151 3rd St, San Francisco, CA 94103, USA
It had been a long wait for modern art lovers, but after a three-year closure and a $305 million renovation and expansion, the San Francisco Museum of Modern Art (SFMOMA) reopened in May 2016, and was it ever worth the wait. A new 10-story addition from the renowned Norwegian design firm Snøhetta integrates seamlessly with the existing black-and-white-striped atrium tower, giving San Francisco‘s SoMa neighborhood some serious eye-candy. It’s also now the largest modern and contemporary art museum in America, with nearly triple its previous gallery space. New to the already impressive collection are selected works from the esteemed Doris and Donald Fisher Collection, featuring significant American and European artists of the 20th and 21st centuries such as Andy Warhol, Ellsworth Kelly, Alexander Calder, Georg Baselitz, Barbara Hepworth, and Henry Moore, among many others. Gifts of painting, sculpture, drawings, media arts, and architecture made to the museum since 2009 also rotate through various galleries, while the entire third floor is dedicated to the Pritzker Center for Photography. Visitors take a breather in the tranquil sculpture garden with enormous living wall, or in the fifth floor Cafe 5. Along with offering free entry to visitors 18 years old and under, SFMOMA invites you to try In Situ, the museum’s signature 150-seat lounge and restaurant, helmed by Michelin-star chef Corey Lee, with a menu of dishes culled from the recipes of some 80 chefs from around the world.
100 John F Kennedy Dr, San Francisco, CA 94118, USA
The Victorian-era glass and wood structure, which looks like a sugar-coated castle atop a grassy slope, is Golden Gate Park’s oldest building. It’s also one of San Francisco’s most splendid historic sites. Wander through five different galleries housing 1,700 species of aquatic and tropical plants along with the world’s largest public collection of high-altitude orchids. The potted plant gallery features rare flowering plants and an assortment of decorative urns and containers from all over the world, including a leftover from San Francisco’s 1915 Panama-Pacific International Exposition. Keep your eyes open for special exhibits, including the annual Butterflies and Blooms, which transforms the conservatory into a magical garden aflutter with hundreds of butterflies.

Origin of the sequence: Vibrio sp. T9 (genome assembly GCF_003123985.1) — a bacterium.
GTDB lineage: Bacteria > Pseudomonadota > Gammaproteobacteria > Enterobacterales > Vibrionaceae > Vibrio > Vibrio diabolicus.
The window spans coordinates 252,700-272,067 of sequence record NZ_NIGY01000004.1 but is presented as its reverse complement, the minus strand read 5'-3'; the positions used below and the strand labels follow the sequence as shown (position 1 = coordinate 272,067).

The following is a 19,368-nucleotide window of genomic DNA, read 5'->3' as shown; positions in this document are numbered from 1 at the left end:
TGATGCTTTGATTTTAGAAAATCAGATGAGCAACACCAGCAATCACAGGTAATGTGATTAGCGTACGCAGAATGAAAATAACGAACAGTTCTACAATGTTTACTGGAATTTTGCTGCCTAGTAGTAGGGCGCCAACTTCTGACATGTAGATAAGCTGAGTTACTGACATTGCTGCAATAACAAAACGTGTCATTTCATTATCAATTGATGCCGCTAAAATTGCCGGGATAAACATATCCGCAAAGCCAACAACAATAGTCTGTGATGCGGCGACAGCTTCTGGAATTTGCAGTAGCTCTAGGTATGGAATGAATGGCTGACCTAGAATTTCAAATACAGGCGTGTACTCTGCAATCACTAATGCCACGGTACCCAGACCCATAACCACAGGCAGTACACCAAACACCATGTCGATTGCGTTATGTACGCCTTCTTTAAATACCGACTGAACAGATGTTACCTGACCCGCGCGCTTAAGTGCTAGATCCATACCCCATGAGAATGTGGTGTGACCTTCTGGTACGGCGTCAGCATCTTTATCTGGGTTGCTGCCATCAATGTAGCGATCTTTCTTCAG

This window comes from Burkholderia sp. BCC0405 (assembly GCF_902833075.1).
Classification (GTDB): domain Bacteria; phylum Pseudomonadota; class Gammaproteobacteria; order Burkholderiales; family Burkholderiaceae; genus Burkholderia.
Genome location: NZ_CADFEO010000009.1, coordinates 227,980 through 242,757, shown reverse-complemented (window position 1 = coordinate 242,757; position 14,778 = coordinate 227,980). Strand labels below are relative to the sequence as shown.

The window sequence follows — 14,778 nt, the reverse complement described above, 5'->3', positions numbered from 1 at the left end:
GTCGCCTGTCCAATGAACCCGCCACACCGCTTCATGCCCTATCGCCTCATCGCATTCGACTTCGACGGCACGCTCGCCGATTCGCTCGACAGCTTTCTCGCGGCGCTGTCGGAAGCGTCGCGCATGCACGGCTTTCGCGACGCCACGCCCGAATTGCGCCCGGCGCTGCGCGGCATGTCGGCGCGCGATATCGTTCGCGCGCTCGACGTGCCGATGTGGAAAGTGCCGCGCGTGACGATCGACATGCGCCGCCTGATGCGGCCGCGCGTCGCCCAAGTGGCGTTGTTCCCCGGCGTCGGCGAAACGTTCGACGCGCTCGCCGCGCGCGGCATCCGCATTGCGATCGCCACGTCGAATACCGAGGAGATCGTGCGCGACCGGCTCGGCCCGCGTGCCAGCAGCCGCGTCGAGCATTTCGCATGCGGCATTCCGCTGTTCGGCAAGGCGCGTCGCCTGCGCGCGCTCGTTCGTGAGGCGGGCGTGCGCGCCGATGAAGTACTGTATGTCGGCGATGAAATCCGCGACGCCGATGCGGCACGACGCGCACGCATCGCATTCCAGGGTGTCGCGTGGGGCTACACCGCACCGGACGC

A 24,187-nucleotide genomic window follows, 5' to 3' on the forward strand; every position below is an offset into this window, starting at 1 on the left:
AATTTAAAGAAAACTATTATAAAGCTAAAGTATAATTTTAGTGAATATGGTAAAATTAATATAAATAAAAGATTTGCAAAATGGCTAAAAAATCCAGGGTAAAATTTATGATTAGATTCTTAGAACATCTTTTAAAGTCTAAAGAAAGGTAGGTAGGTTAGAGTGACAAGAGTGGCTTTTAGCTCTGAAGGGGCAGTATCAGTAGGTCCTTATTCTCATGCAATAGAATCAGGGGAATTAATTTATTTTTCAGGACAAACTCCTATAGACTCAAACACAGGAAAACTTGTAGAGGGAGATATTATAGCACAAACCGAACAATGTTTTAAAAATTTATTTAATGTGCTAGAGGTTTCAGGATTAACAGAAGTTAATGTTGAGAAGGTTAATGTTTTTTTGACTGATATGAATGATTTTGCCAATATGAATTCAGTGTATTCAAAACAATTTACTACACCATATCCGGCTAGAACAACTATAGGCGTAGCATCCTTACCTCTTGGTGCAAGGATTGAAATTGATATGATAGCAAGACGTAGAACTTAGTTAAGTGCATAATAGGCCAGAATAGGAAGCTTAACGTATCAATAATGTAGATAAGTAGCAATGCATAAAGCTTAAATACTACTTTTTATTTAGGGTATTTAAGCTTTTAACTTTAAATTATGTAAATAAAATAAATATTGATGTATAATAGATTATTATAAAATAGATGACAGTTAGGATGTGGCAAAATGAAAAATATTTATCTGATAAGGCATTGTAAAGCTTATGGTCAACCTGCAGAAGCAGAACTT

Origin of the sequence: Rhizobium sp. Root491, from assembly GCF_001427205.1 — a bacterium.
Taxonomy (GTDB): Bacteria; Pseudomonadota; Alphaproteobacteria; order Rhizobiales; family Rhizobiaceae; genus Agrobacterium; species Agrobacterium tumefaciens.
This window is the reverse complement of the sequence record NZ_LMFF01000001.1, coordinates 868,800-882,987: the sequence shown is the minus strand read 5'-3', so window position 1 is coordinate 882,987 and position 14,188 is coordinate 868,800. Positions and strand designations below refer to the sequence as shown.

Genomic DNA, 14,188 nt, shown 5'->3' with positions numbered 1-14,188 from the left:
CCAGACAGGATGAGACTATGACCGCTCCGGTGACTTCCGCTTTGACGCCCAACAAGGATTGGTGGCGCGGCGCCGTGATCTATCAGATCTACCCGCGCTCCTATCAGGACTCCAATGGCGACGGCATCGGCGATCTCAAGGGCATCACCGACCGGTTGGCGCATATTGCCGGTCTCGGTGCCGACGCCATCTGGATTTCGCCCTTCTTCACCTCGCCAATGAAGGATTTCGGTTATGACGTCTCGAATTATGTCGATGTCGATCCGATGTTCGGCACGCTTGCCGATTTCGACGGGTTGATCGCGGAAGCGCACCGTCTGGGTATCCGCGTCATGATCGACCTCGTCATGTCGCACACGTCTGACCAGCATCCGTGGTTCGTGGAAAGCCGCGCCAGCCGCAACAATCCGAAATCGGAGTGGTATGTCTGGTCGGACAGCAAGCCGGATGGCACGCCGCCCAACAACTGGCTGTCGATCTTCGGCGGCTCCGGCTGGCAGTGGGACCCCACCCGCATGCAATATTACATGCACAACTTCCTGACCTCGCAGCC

San Francisco, CA, USA
With all the gadgets and high-tech gear aimed at entertaining kids these days, it’s a welcome respite to climb aboard the jewel-encrusted dragons and ornate zoo animals of this historic carousel in Yerba Buena Gardens. It was built between 1904 and 1906 by Charles I. D. Looff, a famed creator of hand-carved carousels and amusement park rides. San Francisco’s 1906 earthquake delayed the carousel’s arrival, sending it briefly to Seattle before it finally arrived at San Francisco’s beloved Playland-at-the-Beach, where it twirled for almost 60 years. When the park closed in 1972, the carousel was on the move again, first sitting in storage in New Mexico then to Long Beach, California. In 1988, San Francisco civil rights leader LeRoy King led an effort to bring the carousel home. Why? Love! He’d taken his wife to Playland on their first date and rode the carousel in the 1930s. The city purchased the carousel, placed it next to the Children’s Creativity Museum, and renamed it for King. The carousel is open daily from 10 a.m. to 5 p.m.
0-11, San Francisco, CA 94111, USA
The ‘60s and ‘70s in San Francisco were synonymous with psychedelic “hobbies,” but tripping in the new millennium on Pier 39 is something you can now enjoy, legally, with the entire family. This labyrinth of 77 mirrors and black lights is reminiscent of a carnival fun house, and finding your way out of the 2,000-square-foot kaleidoscope of glowing twists and turns and befuddling dead-ends puts the fun in funky. While ‘80s music thumps, kids race through and into the walls, while adults feel their way down endless neon hallways. Created by Charles Magowan (who, no surprise, studied psychology at Yale), the Mirror Maze is a trip for all ages, and at just $5 it might be the cheapest one you’ll find in San Francisco.
Sausalito, CA 94965, USA
Get a small-town experience just a short ferry ride or an easy drive from San Francisco in Sausalito. The town is known for its seaside charm, but there are a few not-to-miss things to do while you’re there.

1. Grab lunch at one of the many restaurants and cafés with views of the San Francisco skyline.

2. Walk along Bridgeway, Sausalito’s main drag, and browse the numerous souvenir shops, boutiques, and art galleries.

3. Sausalito’s houseboat community showcases anything from renovated architectural gems to repurposed barges to vessels that need some serious TLC. These are private homes, so be respectful when wandering around. Liberty Dock and Issaquah Dock are good places to start.

4. The Bay Model Visitor Center, run by the U.S. Army Corps of Engineers, is an acre-and-a-half scale reconstruction of the Bay Area’s waterways. From an observation platform, watch tides ebb and flow every 15 minutes, and marvel at just how big the bay really is.

5. Kayak or stand-up paddleboard. Near the Bay Model, Sea Trek offers several types of classes for both, catering to all skill levels.

6. Stock up on dinnerwear made in Sausalito at Heath Ceramics. Among the houseboats and artist studios is the original 1959 factory, where the clay is made, and the plates, bowls and cups are shaped and glazed. There is also tour each Friday, and weekend tours Saturday and Sunday. The factory is slightly north of downtown.